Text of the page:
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Raphaël Rousseau-Rizzi and Kerry Emanuel

Abstract

Potential intensity (PI) is an analytical bound on steady, inviscid, axisymmetric hurricane wind speed. Studies have shown that simulated hurricane azimuthal wind speed can greatly exceed a PI bound on the maximum gradient wind. This disparity is called superintensity (SI) and has been attributed to the contribution of the unbalanced flow to the azimuthal wind. The goals of this study are 1) to introduce a new surface wind PI (PIs), based on a differential Carnot cycle and bounding the magnitude of the surface winds; 2) to evaluate SI in numerical simulations with respect to diagnostic PI bounds on gradient wind (PIg), azimuthal wind (PIa), and surface wind (PIs); and 3) to evaluate the validity of each PI bound based on the SI computations. Here, we define superintensity as the normalized amount by which each version of PI is exceeded by the quantity it bounds. Axisymmetric tropical cyclone simulations are performed while varying the parameterized turbulent mixing as a way of estimating SI in the inviscid limit. As the mixing length decreases, all three bounded wind speeds increase similarly from a sub-PI state to a marginally superintense state. This shows that all three forms of PI evaluated here are good approximations to their respective metrics in numerical simulations.

Open access
Raphaël Rousseau-Rizzi and Kerry Emanuel
Open access
Kerry Emanuel and Raphaël Rousseau-Rizzi

Abstract

We concur with Makarieva et al. that in our earlier work on the hurricane differential Carnot cycle, we neglected the work done in lifting water and the dissipation of kinetic energy in the outflow (we explicitly acknowledged neglecting these terms). Here, we relax those assumptions, affirm the conclusion of Makarieva et al. that the water lifting term is small, and show that the effect of outflow dissipation is negligible. We remind readers that the differential Carnot theory is not a closed theory for potential intensity as it does not specify the outflow temperature or the boundary layer moist enthalpy at the radius of maximum winds. The addition of enthalpy to the inflow can raise the boundary layer enthalpy, reducing subsequent surface fluxes, regardless of whether that addition comes from surface fluxes themselves or from dissipative heating. We show that while this may indeed reduce the effect of dissipative heating, it does not eliminate it. We disagree with Makarieva et al.’s assertions that dissipative heating does not increase potential intensity and that only latent heat fluxes can drive tropical cyclones when dissipative heating is included.

Open access
Raphaël Rousseau-Rizzi, Richard Rotunno, and George Bryan

Abstract

Theories for the maximum intensity of tropical cyclones (TCs) assume steady state. However, many TCs in simulations that run for tens of days tend to decay considerably from an early steady state in the core (CS), before stabilizing at a final equilibrium steady state (ES). This decay raises the question of whether CS or ES should be used as a comparison to the maximum intensity theories. To understand the differences between CS and ES, we investigate why TCs decay and attempt to simulate a TC with steady intensity over a 100-day period. Using the axisymmetric Cloud Model 1, we find that the CS TC decay is due to a large-scale drying of the subsidence region. Such a drying is very pronounced in axisymmetric models because shallow-to-midlevel convection is not represented accurately enough to moisten air in the subsidence region. Simulations with an added moisture relaxation term in the subsidence region and dry cyclones without any moisture both remain in a steady state for over 100 days, without decaying appreciably after the spinup period. These simulations indicate that the decay in TC simulations is due to the irreversible removal of precipitation combined with the lack of a moistening mechanism in the subsidence region. Once either of these conditions is removed, the decay disappears and the CS and ES intensities become essentially equivalent.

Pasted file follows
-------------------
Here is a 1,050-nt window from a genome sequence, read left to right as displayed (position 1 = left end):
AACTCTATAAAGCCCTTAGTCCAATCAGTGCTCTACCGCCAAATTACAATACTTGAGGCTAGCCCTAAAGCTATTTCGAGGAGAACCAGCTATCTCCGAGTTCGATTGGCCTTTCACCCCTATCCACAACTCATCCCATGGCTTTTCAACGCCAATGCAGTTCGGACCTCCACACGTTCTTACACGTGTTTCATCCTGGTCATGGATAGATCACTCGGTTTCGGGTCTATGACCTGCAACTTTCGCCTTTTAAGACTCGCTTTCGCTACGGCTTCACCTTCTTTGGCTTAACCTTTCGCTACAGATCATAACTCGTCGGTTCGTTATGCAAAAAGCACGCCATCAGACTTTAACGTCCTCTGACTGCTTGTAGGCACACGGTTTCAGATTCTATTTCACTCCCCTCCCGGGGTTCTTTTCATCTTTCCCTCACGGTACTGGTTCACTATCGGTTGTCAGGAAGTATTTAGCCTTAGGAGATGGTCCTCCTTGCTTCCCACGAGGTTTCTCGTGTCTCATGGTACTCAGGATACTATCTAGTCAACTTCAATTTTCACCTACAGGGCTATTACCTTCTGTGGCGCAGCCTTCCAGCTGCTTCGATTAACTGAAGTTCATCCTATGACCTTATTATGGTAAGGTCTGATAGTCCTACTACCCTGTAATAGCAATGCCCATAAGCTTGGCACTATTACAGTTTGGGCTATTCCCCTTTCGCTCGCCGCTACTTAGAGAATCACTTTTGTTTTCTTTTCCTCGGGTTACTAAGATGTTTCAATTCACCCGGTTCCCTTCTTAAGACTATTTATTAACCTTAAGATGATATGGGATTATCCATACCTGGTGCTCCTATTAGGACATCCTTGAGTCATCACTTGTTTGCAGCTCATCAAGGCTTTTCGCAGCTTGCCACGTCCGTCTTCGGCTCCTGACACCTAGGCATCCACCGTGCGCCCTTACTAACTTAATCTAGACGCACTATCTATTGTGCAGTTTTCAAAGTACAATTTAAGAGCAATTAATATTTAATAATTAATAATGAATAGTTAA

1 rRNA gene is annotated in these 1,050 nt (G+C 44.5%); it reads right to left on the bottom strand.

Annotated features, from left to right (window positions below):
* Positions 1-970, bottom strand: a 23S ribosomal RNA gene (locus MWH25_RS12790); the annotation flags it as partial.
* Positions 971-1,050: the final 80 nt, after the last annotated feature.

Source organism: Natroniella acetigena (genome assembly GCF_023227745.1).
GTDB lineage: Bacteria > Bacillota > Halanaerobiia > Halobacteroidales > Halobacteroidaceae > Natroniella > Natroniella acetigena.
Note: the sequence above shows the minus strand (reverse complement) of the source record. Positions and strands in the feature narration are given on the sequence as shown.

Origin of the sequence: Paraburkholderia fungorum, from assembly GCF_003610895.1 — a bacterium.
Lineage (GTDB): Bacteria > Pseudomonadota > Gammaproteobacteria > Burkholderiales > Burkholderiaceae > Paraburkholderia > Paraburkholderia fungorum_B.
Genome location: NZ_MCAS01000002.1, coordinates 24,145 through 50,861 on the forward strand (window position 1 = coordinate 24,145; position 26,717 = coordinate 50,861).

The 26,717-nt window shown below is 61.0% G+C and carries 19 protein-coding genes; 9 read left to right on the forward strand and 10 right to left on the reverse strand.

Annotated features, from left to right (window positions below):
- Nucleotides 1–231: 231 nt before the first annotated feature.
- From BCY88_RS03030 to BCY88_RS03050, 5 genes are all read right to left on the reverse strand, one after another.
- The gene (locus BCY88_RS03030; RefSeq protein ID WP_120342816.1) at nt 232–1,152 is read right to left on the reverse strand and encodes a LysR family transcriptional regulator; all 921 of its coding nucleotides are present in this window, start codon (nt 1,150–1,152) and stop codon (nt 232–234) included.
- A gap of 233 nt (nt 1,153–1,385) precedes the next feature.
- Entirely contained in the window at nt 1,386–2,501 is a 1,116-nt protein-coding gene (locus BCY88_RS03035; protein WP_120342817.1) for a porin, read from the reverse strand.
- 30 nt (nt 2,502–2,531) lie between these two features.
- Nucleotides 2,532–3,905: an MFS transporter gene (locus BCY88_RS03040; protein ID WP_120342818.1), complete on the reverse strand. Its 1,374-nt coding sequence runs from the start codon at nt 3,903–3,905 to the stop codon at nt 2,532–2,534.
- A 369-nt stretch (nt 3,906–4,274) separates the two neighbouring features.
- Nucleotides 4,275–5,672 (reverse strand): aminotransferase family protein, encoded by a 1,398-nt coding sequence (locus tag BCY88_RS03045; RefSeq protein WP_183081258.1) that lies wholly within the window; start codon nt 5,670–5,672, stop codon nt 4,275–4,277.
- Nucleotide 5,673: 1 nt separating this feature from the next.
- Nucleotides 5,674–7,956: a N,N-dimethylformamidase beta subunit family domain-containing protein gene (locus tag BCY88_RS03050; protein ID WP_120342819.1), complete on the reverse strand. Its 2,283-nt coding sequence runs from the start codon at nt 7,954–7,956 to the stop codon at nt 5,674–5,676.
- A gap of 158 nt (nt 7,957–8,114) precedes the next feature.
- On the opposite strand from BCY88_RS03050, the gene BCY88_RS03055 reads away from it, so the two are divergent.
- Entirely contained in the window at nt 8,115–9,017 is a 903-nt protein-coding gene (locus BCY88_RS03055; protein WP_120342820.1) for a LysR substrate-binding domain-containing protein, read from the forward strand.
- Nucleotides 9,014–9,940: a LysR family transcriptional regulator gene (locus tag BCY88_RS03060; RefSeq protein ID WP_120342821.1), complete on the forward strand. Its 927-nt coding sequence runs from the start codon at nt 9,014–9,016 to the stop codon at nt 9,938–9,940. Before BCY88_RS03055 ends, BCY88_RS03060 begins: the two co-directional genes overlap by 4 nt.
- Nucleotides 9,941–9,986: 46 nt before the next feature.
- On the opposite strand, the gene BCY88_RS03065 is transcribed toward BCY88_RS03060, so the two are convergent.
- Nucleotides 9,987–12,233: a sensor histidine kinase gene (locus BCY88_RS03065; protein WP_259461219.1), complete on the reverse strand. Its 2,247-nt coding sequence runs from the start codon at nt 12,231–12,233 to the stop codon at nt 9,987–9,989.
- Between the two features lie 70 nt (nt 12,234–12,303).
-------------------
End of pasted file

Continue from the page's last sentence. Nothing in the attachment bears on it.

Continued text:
Open access
Raphaël Rousseau-Rizzi, Daniel J. Kirshbaum, and Man Kong Yau

Abstract

This study performs cloud-resolving simulations of cumulus convection over an idealized surface-based convergence zone to investigate the mechanisms and sensitivities of deep convection initiation forced by mesoscale ascent. The surface convergence forms in response to a localized diurnal heating anomaly over an otherwise homogeneous and unheated surface, producing a strong boundary layer updraft over the center of the heat source. This updraft gives rise to a line of cumuli that gradually deepen and, in some cases, transition into deep convection. To statistically investigate the factors controlling this transition, a new thermal-tracking algorithm is developed to follow incipient cumulus cores as they ascend through the troposphere. This tool is used to isolate the impacts of key environmental parameters (cloud-layer lapse rate, midlevel humidity, etc.) and initial core parameters near cloud base (horizontal area, vertical velocity, etc.) on the ultimate cloud-top height. In general, the initial core size determines which thermals in a given cloud field will undergo the deepest ascent, and the sensitivity of cloud depth to initial core parameters increases in environments that are more hostile to deep convection. Diurnal midlevel moistening from detraining cumuli above the convergence line produces a small but robust enhancement in cloud-top height, particularly for smaller cores.

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